Seminars at the Faculty of Informatics

Informatics Seminar on Monday,March 17 at 9.30 - Dr. Martin Theobald

The Faculty of Informatics is pleased to announce a seminar given by Dr. Martin Theobald

 

TITLE: Trio: A System for Data, Uncertainty, and Lineage

SPEAKER: Dr. Martin Theobald, Stanford Infolab

DATE: Monday, March 17, 2008

PLACE: USI Università della Svizzera italiana, room A31, Red building (Via G. Buffi 13)

TIME: 09:30 - 10:30

 

ABSTRACT:

Trio is a new kind of database system that supports DBMS-style data management, uncertainty, and lineage in a fully integrated manner. The talk presents the ULDB (for Uncertainty-Lineage-Databases) data model, an extension of relational databases with simple yet expressive constructs for representing and manipulating both lineage and uncertainty. Uncertain data and data lineage are two important areas of data management that have been considered extensively in isolation, however many applications require the features in tandem. Fundamentally, lineage enables simple and consistent representation of uncertain data, it correlates uncertainty in query results with uncertainty in the input data, and query processing with lineage and uncertainty together presents computational benefits over treating them separately. We show that the ULDB representation is complete, and that it permits straightforward implementation of many relational operations. Finally, we'll have a look at the current state of our first Trio prototype system, dubbed Trio-One, currently under development at Stanford.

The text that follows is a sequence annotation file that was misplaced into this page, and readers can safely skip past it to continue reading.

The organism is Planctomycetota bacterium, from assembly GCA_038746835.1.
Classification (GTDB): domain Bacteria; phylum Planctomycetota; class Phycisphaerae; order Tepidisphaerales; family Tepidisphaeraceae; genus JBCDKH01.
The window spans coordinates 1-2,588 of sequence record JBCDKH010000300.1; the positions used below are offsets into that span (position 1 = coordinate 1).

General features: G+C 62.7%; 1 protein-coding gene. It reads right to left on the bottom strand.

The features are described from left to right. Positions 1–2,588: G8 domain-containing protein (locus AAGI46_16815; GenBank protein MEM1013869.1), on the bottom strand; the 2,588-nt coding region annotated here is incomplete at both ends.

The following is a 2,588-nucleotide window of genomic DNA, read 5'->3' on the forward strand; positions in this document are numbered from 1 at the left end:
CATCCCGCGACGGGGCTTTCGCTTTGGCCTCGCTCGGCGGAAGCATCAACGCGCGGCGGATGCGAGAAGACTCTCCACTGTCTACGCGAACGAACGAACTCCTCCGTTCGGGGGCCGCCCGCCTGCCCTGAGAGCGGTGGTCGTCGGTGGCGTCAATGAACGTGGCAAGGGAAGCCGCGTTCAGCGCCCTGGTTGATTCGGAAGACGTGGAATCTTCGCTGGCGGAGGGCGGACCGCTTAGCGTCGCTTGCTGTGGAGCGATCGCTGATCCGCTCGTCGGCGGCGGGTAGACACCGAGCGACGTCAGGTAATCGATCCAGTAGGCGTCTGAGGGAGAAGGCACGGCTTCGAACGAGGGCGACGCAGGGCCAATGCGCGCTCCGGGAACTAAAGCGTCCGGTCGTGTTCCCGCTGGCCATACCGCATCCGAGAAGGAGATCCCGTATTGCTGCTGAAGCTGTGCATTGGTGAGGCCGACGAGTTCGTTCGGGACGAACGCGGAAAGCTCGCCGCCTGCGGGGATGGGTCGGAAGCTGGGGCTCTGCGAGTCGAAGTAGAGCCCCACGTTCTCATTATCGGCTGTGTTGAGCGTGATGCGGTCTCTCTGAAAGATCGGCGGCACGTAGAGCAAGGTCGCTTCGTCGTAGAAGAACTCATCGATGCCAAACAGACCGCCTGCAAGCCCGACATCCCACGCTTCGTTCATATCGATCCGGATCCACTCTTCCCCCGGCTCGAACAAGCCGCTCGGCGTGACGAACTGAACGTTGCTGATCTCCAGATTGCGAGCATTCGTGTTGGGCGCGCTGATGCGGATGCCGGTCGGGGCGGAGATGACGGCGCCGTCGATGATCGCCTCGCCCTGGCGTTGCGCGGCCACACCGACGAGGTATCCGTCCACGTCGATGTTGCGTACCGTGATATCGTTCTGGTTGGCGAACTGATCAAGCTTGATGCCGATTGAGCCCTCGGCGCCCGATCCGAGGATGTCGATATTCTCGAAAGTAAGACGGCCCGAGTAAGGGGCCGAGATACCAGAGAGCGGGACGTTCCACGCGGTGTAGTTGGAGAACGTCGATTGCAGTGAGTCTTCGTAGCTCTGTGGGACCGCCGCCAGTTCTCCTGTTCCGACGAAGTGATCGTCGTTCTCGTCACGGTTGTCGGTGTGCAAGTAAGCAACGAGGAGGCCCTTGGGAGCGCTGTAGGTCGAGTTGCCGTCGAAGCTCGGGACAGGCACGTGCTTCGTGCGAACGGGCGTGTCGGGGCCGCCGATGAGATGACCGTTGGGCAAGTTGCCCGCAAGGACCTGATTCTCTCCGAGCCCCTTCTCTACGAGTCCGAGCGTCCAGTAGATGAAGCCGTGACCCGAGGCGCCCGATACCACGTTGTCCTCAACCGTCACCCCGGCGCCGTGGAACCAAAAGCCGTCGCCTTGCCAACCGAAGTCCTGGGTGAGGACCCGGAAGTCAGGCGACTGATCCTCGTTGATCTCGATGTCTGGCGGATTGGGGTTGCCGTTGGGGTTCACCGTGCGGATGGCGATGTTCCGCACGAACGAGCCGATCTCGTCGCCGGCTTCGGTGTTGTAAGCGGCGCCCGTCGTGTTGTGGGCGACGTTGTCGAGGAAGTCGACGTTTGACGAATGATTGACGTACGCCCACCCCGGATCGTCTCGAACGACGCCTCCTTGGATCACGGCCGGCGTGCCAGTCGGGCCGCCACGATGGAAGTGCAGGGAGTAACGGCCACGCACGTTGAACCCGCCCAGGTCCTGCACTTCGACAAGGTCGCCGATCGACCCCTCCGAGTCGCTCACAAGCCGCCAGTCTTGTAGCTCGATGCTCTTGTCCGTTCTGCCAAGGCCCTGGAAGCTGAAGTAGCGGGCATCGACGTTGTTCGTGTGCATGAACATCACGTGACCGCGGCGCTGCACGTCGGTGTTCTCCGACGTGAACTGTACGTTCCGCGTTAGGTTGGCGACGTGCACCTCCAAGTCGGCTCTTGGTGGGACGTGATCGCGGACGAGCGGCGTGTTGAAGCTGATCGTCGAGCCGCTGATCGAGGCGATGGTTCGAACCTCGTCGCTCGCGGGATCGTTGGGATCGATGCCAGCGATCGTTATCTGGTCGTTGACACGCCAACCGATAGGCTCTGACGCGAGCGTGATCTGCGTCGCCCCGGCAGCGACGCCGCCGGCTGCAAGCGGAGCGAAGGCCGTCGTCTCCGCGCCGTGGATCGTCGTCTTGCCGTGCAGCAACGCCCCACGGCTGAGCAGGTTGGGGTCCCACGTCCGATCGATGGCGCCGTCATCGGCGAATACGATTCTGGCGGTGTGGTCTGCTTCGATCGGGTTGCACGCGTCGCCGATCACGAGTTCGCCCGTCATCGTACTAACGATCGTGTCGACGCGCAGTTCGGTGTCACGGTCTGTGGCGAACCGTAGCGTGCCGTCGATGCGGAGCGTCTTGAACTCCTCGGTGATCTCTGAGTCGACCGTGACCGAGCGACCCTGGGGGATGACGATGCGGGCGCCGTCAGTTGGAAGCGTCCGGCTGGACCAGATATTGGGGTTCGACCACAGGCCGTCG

Trio-One, our implementation of the ULDB model, is built on top of a conventional DBMS using data and query translation techniques together with a small number of stored procedures.

 

BIOGRAPHY:

I'm currently pursuing a Post-Doc at the Stanford Infolab after having received my PhD in May 2006 from the Max Planck Institute for Informatics in Saarbrücken, Germany. I studied Computer Science at the Saarland University between 1998 and 2002, where I graduated with a Diploma in Informatics in March 2002.